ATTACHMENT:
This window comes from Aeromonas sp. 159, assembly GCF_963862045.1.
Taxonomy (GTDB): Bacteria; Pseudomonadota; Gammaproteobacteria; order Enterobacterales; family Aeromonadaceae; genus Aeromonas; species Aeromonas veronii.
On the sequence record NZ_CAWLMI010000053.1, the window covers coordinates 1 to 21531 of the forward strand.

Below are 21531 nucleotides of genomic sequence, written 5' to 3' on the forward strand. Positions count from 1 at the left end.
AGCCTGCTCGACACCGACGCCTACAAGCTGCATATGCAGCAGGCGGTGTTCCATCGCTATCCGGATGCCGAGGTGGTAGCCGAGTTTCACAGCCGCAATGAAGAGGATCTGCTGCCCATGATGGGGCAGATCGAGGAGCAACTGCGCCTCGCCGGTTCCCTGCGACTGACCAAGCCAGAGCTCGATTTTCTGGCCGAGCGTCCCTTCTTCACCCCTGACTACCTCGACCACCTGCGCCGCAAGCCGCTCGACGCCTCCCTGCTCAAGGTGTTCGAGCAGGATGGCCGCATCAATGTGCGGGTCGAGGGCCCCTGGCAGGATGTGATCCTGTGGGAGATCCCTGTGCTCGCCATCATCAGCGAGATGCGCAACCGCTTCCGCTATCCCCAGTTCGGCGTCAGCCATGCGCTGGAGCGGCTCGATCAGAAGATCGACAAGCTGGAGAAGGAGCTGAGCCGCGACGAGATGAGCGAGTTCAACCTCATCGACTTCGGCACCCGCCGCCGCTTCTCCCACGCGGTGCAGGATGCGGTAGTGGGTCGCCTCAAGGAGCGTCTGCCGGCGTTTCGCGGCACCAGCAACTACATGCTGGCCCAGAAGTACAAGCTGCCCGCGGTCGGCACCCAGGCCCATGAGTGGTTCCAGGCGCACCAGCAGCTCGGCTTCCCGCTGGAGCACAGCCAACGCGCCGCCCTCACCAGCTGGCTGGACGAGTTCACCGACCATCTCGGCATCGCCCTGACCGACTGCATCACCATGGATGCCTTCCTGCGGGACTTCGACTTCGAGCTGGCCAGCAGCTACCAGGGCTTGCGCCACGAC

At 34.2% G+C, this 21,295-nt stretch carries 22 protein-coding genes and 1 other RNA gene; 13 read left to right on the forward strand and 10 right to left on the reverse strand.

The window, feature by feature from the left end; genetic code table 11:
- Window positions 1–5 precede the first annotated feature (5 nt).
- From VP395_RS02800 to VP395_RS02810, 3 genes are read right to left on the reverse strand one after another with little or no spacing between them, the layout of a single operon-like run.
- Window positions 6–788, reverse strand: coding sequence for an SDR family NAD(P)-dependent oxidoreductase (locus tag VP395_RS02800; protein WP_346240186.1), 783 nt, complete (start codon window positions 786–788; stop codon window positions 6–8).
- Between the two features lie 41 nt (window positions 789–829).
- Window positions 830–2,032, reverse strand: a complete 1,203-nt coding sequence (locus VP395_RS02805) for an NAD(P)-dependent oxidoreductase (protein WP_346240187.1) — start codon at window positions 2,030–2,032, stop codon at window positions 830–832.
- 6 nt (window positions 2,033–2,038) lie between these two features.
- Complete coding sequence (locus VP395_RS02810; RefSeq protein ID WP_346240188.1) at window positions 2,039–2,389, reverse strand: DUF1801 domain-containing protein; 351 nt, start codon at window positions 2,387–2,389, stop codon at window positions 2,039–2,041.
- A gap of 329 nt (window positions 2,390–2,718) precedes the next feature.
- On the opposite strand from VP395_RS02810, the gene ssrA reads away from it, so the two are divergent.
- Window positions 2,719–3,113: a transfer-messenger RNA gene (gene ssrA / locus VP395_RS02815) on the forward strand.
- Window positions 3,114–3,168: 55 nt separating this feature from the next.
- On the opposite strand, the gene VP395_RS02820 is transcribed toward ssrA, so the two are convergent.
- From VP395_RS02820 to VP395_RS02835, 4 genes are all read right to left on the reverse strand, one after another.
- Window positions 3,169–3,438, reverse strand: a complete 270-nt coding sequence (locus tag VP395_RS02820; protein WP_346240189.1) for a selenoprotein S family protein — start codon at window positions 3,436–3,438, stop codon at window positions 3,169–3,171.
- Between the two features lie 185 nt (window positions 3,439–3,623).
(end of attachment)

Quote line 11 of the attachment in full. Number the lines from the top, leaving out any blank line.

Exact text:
- Between the two features lie 41 nt (window positions 789–829).